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Seeking a barring order? 5 things you should know:

If you are living in a violent or other abusive relationship, and you don’t feel that leaving home is an option for you, then you can use the law to keep your partner away.  But you should know from the start that it’s not a straightforward or foolproof process.

  1. You can seek to get a safety order to prohibit your partner from acts or threats of violence and other intimidating behaviour, or you can seek a barring order, which does the same thing but also prevents your partner from entering the family home.
  2. Neither can be granted without a full court hearing where your partner can oppose your case, but the judge can grant an interim barring order or a protection order until that final hearing takes place, if the Judge believes it is necessary. The experience of domestic violence support services is that the most dangerous time for an abused woman is when her abuser finds out she’s planning to escape him. Its essential therefore that if you are considering this type of application, that you seek some form of temporary protective order, or that you have some other form of protection in place.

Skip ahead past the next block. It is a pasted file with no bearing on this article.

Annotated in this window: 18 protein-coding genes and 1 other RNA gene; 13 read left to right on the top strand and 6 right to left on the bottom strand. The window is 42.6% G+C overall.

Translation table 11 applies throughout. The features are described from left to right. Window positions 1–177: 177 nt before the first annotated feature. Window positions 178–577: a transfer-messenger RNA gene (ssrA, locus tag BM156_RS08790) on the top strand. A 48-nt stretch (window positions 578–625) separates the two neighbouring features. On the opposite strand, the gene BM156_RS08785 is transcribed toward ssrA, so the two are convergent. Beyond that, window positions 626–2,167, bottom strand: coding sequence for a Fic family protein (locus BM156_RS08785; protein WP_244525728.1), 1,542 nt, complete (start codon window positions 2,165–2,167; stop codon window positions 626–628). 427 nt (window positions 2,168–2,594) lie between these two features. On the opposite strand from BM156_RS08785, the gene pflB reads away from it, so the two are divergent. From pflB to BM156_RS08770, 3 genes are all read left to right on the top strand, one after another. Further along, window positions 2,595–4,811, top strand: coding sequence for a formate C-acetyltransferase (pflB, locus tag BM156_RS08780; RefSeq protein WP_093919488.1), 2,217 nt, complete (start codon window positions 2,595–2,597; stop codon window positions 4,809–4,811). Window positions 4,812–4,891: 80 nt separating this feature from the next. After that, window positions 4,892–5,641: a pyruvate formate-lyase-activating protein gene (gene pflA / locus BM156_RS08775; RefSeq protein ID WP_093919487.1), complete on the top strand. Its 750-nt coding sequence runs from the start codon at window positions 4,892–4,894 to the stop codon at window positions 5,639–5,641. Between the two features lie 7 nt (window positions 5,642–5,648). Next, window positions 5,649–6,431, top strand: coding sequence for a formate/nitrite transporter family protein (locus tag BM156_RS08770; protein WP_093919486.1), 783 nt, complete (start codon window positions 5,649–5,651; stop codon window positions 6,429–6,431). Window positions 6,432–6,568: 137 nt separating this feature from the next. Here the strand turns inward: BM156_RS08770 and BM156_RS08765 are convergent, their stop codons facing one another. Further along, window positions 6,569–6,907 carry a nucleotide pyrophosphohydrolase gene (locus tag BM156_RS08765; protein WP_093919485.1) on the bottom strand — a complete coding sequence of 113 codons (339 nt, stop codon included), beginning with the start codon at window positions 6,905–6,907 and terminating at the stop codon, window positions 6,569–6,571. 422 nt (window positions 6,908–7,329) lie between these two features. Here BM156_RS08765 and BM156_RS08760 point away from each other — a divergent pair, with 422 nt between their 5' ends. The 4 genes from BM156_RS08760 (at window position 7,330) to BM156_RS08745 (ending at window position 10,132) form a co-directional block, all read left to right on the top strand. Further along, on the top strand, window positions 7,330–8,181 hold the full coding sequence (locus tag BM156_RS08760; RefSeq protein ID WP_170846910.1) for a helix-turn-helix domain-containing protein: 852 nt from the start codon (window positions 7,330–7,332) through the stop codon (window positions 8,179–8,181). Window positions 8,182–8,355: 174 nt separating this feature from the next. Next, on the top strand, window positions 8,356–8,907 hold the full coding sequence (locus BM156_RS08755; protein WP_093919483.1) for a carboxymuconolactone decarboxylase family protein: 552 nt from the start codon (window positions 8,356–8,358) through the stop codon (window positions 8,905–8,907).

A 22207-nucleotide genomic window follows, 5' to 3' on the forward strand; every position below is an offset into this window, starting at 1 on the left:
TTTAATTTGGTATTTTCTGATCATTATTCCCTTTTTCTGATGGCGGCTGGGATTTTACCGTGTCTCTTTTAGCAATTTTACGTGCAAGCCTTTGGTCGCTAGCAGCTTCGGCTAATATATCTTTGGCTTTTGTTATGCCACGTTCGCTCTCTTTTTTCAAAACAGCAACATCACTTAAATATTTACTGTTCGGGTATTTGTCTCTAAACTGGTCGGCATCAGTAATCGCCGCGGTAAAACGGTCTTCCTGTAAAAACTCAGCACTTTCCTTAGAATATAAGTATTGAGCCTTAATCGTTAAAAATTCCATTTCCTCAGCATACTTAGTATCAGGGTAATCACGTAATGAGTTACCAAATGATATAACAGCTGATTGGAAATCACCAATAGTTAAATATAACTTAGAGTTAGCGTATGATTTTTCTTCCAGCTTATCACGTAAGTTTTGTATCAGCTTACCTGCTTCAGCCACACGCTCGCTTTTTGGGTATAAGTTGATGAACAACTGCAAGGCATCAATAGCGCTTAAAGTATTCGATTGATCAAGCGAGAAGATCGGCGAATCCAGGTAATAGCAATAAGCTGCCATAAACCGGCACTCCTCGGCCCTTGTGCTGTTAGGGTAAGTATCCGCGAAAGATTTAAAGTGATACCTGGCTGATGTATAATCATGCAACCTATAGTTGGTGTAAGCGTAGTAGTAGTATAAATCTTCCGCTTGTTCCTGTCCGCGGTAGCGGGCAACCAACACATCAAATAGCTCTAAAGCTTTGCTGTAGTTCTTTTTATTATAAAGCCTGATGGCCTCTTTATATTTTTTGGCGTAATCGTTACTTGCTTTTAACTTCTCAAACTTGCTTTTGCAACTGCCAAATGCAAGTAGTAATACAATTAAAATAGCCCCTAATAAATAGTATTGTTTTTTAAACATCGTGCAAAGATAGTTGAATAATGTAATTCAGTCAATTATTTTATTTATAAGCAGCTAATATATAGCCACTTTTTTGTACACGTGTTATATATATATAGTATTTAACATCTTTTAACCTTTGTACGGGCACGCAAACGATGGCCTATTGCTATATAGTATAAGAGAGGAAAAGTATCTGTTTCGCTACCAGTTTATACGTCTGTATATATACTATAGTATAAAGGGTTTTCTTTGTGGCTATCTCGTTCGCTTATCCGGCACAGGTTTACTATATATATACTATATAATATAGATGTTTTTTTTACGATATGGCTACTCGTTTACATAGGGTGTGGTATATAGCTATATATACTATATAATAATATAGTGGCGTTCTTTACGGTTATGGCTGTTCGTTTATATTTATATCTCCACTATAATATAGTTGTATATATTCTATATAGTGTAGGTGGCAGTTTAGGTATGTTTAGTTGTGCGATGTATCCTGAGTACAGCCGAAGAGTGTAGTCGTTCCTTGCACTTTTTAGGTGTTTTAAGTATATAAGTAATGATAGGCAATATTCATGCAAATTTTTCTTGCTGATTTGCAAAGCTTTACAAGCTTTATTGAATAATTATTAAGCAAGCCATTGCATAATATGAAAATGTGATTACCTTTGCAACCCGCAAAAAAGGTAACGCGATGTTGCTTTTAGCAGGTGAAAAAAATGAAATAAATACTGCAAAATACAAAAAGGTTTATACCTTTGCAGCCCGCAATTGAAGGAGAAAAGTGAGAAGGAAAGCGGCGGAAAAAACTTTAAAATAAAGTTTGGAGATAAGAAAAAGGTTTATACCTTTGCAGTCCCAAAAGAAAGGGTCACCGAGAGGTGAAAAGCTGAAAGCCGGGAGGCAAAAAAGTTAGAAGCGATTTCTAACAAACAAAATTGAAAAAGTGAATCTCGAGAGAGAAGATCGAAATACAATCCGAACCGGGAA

3. Figures for 2011 show that less than half of all safety and barring orders were actually granted – although there is no breakdown of the reasons why.
  4. Lack of proper advice before making the application may be a factor. One factor which can lead to failure in court is lack of preparation. You may be in a distressed state and find it difficult to communicate your case to the judge – which puts you at a disadvantage. However, you may not feel you can afford a solicitor and there are long queues for Legal Aid in such cases.
  5. The latest statistics – for 2010 – show that there were 1,184 breaches of domestic violence orders, 909 of which ended up in court and just 317 of which resulted in a conviction. However, protective orders are effective, and in some cases necessary, to ensure the protection of you and your children. The courts take breaches very seriously, but often the circumstances surrounding the breach of the order, such as a partner being invited back into the home, or a temporary reconciliation, will avoid conviction. All of this is so understandable, particularly where there are children.

The basic advice has to be – if you find yourself in an abusive relationship, whether the abuse is physical, verbal, or emotional – seek advice. You don’t have to live like that.

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